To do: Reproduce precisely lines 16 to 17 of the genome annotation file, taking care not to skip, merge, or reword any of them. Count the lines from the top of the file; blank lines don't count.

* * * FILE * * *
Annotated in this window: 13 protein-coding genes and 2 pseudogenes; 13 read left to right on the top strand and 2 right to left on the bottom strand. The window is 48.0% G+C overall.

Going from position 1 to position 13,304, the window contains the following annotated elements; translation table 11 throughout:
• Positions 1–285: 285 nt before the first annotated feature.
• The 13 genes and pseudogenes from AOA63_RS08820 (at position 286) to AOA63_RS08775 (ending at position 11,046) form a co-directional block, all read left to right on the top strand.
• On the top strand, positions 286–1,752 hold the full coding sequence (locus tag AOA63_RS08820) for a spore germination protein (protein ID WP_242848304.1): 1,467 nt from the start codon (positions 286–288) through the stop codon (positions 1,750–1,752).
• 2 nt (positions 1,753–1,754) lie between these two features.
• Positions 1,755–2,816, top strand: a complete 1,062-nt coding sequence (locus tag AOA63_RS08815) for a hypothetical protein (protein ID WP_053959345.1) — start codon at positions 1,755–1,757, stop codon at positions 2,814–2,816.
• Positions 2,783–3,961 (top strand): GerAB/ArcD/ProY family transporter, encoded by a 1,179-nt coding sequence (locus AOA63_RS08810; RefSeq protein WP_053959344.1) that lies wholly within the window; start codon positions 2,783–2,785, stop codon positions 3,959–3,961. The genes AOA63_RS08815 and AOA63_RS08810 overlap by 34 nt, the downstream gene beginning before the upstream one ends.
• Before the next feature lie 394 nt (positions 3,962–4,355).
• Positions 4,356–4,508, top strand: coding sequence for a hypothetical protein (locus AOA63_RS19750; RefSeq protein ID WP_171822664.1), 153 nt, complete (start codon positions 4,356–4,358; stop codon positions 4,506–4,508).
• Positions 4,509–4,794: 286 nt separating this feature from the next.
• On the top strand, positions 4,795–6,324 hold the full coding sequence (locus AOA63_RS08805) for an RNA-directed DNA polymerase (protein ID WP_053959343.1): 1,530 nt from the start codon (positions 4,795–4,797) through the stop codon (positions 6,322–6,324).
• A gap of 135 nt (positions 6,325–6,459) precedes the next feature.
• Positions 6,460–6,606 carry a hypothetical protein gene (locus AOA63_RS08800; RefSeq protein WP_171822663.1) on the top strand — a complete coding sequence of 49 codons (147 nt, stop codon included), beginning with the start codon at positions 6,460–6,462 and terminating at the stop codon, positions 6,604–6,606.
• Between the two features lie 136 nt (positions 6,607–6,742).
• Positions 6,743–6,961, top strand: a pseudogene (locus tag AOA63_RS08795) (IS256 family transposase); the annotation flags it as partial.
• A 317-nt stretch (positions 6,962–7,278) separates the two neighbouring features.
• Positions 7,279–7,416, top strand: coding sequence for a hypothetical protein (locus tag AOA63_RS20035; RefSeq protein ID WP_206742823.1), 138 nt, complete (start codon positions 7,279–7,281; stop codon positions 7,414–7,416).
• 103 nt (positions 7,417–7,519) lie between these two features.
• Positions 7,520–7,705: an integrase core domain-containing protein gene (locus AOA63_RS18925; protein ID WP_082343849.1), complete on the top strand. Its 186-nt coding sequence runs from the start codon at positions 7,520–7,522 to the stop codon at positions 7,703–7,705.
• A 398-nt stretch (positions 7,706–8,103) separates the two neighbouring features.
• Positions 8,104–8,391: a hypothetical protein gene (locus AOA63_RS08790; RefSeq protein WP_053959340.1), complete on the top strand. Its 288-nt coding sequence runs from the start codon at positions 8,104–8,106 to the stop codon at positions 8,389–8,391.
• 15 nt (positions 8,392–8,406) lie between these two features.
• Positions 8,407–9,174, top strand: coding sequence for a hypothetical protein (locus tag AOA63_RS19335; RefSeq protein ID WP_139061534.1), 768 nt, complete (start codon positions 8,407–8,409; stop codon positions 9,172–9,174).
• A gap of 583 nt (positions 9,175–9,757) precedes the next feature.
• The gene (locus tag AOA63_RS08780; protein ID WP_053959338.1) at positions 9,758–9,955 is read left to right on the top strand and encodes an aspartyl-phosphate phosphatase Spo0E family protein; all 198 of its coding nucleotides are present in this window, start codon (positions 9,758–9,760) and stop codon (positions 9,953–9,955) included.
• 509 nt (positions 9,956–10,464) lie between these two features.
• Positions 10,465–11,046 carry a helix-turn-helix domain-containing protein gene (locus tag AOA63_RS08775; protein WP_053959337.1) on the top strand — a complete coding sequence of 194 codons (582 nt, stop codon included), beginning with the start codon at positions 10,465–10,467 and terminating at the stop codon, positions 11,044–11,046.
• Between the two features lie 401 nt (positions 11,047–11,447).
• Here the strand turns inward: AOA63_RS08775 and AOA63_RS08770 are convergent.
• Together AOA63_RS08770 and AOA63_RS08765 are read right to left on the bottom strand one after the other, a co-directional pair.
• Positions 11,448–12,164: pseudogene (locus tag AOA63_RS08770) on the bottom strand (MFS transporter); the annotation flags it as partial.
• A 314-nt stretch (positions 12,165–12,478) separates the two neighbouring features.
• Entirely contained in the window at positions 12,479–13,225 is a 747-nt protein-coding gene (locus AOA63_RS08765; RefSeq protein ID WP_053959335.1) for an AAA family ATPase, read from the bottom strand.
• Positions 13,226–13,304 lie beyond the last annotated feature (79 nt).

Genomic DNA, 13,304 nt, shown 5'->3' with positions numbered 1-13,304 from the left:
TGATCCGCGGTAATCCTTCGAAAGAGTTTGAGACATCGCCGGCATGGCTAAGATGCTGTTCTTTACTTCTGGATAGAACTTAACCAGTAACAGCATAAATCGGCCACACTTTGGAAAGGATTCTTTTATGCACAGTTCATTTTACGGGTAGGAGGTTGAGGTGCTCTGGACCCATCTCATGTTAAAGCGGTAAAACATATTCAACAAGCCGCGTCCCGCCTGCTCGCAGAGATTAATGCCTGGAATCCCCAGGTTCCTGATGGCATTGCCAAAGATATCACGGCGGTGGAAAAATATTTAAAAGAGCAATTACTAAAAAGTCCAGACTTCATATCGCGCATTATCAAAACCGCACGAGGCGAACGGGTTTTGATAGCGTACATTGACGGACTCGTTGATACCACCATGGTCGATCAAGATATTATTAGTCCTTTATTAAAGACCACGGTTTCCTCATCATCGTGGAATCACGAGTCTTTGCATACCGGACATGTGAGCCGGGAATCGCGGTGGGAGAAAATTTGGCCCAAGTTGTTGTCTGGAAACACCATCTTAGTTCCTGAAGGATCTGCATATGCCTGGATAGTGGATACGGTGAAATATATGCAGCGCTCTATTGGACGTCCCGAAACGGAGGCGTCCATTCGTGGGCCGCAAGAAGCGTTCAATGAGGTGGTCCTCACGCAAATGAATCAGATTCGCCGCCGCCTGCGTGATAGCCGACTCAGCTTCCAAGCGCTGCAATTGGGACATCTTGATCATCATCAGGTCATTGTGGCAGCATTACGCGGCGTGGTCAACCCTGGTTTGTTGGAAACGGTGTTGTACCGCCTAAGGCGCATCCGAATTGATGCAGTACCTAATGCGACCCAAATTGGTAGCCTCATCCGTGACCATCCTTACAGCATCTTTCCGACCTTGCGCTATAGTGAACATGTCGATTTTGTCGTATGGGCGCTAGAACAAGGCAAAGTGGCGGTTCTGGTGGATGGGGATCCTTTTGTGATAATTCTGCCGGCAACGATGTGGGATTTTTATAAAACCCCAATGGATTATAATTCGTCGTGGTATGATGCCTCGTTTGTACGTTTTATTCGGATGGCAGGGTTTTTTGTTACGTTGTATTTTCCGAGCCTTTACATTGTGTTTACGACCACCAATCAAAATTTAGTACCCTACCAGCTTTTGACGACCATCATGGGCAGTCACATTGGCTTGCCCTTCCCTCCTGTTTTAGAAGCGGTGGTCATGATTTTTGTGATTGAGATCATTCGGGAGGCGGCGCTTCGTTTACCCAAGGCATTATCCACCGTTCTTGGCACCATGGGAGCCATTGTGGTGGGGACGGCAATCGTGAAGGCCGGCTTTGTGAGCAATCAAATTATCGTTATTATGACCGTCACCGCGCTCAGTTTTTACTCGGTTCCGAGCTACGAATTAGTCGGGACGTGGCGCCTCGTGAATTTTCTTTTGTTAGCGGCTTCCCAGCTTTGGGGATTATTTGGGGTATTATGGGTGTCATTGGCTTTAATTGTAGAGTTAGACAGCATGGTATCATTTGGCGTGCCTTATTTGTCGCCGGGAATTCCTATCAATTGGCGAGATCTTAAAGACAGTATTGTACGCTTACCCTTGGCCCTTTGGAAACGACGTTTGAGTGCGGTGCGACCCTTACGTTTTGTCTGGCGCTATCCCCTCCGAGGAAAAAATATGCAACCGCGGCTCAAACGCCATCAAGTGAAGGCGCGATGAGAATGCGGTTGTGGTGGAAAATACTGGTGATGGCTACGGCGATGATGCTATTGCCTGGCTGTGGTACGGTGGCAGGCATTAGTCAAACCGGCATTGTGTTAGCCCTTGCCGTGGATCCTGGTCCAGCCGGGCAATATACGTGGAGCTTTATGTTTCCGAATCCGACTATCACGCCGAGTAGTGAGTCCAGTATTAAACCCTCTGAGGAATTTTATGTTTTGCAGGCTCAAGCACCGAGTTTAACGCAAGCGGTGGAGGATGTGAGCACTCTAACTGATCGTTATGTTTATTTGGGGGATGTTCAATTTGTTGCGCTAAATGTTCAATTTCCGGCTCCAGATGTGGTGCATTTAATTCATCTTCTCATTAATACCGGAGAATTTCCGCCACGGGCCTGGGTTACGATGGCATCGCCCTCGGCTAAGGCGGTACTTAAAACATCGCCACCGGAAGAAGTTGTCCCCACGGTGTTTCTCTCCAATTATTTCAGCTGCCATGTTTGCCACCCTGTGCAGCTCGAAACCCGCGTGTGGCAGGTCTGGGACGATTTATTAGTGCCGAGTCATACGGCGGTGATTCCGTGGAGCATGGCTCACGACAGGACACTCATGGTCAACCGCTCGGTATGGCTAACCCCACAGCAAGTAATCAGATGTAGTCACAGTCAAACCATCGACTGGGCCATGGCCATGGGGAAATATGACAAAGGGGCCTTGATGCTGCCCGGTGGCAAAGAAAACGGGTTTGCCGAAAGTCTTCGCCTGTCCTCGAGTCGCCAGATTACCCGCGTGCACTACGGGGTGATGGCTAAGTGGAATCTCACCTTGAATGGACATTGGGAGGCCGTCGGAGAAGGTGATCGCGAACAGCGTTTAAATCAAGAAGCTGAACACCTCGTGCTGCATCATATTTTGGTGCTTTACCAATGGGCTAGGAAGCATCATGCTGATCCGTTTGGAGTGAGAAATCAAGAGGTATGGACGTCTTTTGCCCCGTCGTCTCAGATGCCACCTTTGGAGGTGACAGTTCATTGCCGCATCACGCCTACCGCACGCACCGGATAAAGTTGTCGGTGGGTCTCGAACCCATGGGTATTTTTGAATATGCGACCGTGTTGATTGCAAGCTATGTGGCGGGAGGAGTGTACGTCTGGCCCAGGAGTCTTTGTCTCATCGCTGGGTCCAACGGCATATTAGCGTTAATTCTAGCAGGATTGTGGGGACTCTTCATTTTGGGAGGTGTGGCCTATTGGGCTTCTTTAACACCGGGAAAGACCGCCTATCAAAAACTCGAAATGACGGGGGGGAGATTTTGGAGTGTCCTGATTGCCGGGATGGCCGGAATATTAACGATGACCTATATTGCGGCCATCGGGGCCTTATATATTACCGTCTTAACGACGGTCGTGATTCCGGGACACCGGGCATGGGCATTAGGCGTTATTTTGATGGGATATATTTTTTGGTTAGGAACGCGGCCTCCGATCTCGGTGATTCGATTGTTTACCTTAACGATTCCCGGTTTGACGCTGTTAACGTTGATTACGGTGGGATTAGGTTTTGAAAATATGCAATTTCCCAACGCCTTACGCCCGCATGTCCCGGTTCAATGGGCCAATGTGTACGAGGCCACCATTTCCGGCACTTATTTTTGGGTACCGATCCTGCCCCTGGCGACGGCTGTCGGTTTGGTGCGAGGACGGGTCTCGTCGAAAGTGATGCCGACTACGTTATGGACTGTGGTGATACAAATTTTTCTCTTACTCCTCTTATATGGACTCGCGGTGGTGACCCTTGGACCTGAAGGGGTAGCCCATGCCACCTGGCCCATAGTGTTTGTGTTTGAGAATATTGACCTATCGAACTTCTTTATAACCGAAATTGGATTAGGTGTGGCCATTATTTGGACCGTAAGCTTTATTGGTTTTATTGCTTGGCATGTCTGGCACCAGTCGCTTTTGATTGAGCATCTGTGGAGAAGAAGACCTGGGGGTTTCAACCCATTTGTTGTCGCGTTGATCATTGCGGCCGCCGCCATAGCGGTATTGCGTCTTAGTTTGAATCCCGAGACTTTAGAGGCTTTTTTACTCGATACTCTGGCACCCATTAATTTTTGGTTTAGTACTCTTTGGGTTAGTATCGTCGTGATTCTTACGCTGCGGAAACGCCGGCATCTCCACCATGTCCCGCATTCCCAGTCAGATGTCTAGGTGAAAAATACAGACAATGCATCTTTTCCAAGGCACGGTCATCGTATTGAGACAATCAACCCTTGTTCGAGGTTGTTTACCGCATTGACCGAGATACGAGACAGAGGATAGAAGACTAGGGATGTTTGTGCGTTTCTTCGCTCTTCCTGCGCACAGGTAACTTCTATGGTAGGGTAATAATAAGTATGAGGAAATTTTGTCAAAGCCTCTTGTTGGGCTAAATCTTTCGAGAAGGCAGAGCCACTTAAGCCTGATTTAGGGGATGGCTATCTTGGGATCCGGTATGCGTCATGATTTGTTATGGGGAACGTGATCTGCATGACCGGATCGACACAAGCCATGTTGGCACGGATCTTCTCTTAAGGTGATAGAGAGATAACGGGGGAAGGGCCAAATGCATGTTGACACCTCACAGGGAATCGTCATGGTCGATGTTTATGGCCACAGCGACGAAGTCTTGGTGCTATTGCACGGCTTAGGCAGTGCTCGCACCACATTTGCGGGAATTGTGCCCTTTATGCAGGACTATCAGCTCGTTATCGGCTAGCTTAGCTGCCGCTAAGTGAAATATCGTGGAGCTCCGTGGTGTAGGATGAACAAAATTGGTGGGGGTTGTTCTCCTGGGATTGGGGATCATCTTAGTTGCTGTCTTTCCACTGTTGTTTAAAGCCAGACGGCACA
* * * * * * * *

• Positions 6,743–6,961, top strand: a pseudogene (locus tag AOA63_RS08795) (IS256 family transposase); the annotation flags it as partial.
• A 317-nt stretch (positions 6,962–7,278) separates the two neighbouring features.